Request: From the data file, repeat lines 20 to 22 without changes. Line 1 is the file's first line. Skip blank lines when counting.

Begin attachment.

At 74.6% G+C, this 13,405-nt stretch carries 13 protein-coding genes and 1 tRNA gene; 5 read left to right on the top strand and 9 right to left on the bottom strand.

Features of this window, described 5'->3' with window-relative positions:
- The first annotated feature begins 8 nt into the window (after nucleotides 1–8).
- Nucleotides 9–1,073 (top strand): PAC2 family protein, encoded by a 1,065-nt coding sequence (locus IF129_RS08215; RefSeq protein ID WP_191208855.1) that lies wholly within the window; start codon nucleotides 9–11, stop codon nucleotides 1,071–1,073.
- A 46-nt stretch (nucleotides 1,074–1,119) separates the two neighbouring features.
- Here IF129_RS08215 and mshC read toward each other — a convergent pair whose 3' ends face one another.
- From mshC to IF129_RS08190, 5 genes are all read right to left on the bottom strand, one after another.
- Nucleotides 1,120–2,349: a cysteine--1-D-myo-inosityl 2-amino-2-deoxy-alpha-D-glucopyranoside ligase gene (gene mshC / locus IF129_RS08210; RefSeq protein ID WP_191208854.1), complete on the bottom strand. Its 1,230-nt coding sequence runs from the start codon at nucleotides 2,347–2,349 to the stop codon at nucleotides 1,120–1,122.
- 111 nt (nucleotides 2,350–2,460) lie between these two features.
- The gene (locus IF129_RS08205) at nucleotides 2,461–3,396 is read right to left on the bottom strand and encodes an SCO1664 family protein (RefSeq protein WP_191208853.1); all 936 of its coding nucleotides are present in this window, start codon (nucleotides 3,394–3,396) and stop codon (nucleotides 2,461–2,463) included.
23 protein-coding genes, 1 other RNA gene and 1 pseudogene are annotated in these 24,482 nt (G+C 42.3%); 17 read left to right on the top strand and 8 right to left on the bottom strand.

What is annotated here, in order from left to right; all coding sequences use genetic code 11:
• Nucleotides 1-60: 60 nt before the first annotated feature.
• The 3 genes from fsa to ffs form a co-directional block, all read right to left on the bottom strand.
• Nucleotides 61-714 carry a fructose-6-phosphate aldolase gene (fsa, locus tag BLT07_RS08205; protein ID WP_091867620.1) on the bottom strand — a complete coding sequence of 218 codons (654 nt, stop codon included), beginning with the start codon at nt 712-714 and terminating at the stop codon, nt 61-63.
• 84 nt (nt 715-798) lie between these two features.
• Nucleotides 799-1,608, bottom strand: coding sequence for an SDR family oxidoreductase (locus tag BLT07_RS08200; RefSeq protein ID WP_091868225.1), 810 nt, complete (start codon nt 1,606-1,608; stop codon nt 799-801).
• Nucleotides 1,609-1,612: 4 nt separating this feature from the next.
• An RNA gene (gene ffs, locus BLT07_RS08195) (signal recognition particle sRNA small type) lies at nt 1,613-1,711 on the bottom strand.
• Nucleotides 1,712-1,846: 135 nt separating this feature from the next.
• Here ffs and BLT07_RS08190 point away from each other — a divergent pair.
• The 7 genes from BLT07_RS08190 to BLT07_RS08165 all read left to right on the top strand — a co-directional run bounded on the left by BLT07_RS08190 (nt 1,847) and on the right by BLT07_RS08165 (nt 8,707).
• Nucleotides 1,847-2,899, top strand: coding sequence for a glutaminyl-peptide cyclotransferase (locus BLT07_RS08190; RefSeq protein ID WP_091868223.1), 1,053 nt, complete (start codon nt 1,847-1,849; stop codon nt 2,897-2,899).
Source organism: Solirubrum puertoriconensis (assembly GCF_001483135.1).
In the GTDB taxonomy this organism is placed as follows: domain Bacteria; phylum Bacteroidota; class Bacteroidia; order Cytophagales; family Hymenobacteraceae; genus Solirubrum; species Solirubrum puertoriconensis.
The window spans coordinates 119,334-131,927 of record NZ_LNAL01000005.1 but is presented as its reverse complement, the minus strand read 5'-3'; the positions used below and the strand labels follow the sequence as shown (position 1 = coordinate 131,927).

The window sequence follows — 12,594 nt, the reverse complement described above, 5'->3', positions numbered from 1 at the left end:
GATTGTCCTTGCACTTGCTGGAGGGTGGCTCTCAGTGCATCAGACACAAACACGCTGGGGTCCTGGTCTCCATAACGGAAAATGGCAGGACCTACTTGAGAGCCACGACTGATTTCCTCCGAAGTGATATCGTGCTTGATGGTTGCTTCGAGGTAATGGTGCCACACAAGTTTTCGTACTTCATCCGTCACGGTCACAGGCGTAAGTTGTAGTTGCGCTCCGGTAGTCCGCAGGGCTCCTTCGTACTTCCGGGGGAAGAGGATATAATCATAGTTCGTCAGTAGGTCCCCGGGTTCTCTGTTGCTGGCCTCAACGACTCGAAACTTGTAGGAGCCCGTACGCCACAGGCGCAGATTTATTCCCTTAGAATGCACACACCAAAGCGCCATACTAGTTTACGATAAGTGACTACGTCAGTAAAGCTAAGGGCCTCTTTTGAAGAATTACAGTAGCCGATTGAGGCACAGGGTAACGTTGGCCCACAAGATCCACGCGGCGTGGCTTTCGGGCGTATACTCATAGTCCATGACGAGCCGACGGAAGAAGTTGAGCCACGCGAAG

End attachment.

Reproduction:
• Nucleotides 1,712-1,846: 135 nt separating this feature from the next.
• Here ffs and BLT07_RS08190 point away from each other — a divergent pair.
• The 7 genes from BLT07_RS08190 to BLT07_RS08165 all read left to right on the top strand — a co-directional run bounded on the left by BLT07_RS08190 (nt 1,847) and on the right by BLT07_RS08165 (nt 8,707).